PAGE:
Professor McDonald said if the Government restricted permanent migration, the employees needed by Australian businesses would not come from the ranks of the local unemployed.

“If labour demand is strong, and permanent migration is not filling the demand, then it will come from temporary migration or New Zealanders,” he said.

A reduction in immigration, he argues, would not necessarily lead to more jobs for Australians.

What total drivel. Australia has a large surplus of labour which is why wages are stuck in the gutter:

If migration is cut then we’ll see a shift in the patterns of demand in the economy not the end of the world. There will be less urbanisation and therefore less jobs in that area. That will result in lower interest rates and a much lower currency triggering greater offshore demand and boosting the 40% of the economy that is tradable. Ironically this will prevent any serious shakeout from hitting urbanisation sectors while rising prospects for exporters and import competers will create more jobs in those areas of the economy and they will all go to locals. When the labour market tightens enough and shortages appear then wages will rise. Fancy that!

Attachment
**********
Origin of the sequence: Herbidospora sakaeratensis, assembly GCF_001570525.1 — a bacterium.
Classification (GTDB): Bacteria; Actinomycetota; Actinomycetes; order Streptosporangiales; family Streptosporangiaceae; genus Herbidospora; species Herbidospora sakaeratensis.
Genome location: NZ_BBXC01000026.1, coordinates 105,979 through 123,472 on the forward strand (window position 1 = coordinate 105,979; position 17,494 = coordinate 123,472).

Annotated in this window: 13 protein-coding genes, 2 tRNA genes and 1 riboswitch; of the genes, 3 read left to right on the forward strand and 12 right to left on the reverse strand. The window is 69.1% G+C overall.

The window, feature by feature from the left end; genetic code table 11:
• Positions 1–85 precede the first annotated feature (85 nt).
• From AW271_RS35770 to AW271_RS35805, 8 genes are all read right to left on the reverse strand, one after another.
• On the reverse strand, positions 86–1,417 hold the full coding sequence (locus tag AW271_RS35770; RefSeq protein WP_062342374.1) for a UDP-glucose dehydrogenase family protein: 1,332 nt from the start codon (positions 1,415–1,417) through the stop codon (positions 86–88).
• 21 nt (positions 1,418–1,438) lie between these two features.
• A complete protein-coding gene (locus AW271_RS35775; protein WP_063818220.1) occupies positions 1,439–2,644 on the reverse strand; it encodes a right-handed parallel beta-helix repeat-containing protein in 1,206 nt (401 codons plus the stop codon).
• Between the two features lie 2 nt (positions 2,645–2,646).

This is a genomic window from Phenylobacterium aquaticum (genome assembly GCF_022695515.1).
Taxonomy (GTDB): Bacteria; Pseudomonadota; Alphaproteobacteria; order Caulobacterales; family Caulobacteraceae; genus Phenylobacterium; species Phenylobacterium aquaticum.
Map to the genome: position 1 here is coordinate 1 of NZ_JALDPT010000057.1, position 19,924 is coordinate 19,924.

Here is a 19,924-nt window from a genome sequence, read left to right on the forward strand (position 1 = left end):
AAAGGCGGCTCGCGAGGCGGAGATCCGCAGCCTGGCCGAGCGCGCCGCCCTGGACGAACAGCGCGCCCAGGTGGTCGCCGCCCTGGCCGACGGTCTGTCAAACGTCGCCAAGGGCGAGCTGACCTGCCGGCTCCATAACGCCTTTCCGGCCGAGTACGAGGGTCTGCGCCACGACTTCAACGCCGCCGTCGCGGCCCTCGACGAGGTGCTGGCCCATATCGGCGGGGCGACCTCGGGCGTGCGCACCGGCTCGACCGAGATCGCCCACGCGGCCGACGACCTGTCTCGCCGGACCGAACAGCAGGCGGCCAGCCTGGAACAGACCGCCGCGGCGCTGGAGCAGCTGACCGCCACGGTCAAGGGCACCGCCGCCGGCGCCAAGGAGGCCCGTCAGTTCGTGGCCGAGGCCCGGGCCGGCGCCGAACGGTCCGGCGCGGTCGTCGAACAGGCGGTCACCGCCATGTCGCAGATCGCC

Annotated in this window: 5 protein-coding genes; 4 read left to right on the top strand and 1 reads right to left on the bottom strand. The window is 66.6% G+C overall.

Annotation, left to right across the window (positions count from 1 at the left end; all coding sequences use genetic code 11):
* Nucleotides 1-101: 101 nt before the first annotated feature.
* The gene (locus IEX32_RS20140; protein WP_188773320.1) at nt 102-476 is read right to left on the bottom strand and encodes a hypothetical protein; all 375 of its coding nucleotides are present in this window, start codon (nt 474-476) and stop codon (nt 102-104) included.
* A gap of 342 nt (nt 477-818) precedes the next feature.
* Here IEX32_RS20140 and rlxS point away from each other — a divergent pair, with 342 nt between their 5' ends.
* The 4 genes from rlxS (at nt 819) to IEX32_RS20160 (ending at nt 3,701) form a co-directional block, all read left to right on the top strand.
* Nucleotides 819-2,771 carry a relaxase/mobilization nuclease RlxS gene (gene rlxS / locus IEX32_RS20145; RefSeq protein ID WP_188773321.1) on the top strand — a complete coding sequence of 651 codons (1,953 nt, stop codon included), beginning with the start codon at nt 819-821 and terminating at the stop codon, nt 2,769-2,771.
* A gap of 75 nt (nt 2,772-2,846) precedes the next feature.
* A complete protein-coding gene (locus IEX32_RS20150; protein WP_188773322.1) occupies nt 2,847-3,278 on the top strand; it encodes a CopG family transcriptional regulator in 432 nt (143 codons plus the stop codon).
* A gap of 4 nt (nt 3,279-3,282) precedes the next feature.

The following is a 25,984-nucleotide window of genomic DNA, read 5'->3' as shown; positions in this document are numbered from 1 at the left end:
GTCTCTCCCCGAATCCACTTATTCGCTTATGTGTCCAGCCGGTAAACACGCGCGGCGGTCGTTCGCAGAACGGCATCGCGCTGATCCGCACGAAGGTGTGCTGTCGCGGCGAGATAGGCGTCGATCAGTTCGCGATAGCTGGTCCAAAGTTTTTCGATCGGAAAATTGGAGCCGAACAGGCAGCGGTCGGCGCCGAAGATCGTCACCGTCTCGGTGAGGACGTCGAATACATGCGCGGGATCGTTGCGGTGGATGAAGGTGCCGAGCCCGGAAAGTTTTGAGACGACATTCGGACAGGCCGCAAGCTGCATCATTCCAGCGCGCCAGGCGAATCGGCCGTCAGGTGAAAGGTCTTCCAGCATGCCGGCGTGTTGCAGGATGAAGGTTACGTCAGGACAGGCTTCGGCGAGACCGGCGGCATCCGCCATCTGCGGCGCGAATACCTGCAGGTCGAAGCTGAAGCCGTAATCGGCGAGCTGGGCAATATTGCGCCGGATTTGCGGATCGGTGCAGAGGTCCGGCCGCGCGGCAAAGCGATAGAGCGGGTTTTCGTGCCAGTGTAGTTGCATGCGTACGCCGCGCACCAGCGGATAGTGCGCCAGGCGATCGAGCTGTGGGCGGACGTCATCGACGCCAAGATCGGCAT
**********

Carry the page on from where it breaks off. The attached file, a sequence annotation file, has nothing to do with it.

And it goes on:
If these wage rises get excessive then interest rates will rise and job creation slow or firms invest more heavily in automation for greater productivity and the gains be shared with fewer needed workers. these are also the dynamics that will easily resolve any aging population issues.

This is simply called an “adjustment”. The economy is not set in concrete (unless you’re paid by property developers to say so), it is a living system designed to compensate for such shifts.

What this debate is really about is not who gets what jobs but which elements of capital win along the way. McDonald and Richardson are obsessed with supporting the immigration-led urbanisation sectors to the detriment of tradables and wider community living standards as infrastructure fails to keep up, wages are crushed by the rush of cheap foreign labour and house prices shoot to stupid levels. McDonald is a demographer not economist so has no idea. Richardson has simply lost the macro plot.